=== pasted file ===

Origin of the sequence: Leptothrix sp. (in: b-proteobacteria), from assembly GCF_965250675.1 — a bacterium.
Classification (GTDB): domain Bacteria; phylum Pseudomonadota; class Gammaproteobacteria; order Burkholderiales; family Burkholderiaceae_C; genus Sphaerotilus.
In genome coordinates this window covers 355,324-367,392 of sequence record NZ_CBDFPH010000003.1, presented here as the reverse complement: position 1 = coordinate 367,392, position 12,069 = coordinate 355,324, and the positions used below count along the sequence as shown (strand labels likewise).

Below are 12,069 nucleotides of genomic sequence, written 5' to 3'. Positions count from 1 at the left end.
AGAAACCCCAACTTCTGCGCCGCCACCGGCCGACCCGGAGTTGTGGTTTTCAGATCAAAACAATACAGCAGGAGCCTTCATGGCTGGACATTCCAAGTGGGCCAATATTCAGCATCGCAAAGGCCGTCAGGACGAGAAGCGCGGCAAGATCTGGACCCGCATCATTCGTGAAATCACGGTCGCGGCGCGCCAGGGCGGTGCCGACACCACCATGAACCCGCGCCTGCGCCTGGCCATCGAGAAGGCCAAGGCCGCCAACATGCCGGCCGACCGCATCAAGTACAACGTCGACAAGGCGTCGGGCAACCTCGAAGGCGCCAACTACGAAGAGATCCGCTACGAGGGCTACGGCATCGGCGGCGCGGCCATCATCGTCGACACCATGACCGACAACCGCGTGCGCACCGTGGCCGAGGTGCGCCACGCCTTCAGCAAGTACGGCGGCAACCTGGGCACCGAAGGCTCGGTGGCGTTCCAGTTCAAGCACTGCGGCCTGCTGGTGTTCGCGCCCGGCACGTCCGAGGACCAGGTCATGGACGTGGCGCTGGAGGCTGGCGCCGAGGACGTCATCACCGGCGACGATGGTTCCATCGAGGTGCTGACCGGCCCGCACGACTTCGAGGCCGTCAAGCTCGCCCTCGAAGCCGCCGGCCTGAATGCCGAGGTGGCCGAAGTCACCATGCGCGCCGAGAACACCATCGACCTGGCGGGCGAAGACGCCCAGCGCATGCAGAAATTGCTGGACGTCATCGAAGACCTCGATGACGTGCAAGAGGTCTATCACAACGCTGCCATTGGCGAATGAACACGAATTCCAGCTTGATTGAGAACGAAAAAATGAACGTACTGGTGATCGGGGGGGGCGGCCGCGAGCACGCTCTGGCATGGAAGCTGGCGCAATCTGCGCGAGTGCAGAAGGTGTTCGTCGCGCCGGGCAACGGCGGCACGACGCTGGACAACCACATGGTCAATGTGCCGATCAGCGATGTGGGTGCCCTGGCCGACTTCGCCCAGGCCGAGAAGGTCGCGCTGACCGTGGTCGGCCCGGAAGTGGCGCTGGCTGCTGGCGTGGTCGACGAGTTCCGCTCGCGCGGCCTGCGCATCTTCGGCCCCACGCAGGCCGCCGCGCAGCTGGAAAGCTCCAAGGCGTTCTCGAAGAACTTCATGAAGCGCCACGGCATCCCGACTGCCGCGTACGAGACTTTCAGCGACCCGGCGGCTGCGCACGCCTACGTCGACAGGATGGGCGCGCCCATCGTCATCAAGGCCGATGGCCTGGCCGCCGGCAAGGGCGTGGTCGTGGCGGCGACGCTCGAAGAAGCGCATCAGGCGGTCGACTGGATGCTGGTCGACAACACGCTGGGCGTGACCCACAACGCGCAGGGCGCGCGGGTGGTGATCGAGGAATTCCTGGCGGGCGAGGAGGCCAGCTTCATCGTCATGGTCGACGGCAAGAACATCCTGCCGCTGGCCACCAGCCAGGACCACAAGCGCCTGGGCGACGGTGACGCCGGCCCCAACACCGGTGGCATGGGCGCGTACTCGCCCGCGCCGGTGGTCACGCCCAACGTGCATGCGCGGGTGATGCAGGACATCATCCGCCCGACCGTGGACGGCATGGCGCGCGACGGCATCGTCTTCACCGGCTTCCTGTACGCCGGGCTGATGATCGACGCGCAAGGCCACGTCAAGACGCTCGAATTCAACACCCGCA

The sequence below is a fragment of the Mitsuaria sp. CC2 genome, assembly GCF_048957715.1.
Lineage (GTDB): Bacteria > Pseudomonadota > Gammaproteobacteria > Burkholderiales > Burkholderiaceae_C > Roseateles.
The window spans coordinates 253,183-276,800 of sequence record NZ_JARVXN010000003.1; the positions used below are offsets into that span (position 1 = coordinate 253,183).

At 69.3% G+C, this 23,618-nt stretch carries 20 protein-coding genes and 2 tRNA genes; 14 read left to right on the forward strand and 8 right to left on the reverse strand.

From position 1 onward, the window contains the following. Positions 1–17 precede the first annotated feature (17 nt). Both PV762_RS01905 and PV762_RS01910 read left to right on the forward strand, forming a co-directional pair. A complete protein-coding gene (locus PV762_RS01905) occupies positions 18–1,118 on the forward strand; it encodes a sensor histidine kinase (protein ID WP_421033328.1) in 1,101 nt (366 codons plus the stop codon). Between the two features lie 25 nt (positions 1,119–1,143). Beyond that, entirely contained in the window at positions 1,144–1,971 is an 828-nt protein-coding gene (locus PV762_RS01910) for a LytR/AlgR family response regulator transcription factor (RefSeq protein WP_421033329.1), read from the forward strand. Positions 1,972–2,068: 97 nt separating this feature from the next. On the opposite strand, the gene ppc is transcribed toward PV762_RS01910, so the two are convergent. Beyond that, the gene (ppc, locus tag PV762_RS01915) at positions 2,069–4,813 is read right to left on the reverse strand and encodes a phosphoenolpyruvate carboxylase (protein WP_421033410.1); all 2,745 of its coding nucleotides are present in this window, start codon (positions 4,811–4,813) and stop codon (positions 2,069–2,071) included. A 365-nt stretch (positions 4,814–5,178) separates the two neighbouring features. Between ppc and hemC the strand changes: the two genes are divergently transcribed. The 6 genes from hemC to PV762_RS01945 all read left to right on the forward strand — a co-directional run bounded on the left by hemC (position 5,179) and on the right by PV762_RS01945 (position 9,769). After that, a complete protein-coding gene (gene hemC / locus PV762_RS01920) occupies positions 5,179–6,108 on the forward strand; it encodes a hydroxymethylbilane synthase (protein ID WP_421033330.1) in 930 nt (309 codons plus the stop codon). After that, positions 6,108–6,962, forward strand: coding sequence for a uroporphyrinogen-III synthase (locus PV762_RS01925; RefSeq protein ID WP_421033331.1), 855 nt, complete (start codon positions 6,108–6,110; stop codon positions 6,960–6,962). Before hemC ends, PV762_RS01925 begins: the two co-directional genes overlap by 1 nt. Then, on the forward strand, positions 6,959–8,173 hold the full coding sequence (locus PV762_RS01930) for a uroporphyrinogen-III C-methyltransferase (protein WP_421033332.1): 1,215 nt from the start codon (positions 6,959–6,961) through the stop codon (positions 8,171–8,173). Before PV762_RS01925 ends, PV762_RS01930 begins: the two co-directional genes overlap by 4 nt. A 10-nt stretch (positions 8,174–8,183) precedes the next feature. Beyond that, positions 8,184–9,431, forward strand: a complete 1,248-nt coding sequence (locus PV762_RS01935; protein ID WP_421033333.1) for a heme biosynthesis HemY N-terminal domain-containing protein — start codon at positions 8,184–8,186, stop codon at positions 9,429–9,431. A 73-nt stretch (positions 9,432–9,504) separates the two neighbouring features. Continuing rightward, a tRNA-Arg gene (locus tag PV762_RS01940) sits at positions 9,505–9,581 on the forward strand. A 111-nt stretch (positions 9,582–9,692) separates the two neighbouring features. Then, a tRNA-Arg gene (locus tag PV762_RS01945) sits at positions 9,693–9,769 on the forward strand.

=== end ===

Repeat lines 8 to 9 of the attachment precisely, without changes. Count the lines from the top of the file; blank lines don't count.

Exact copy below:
The window spans coordinates 253,183-276,800 of sequence record NZ_JARVXN010000003.1; the positions used below are offsets into that span (position 1 = coordinate 253,183).

At 69.3% G+C, this 23,618-nt stretch carries 20 protein-coding genes and 2 tRNA genes; 14 read left to right on the forward strand and 8 right to left on the reverse strand.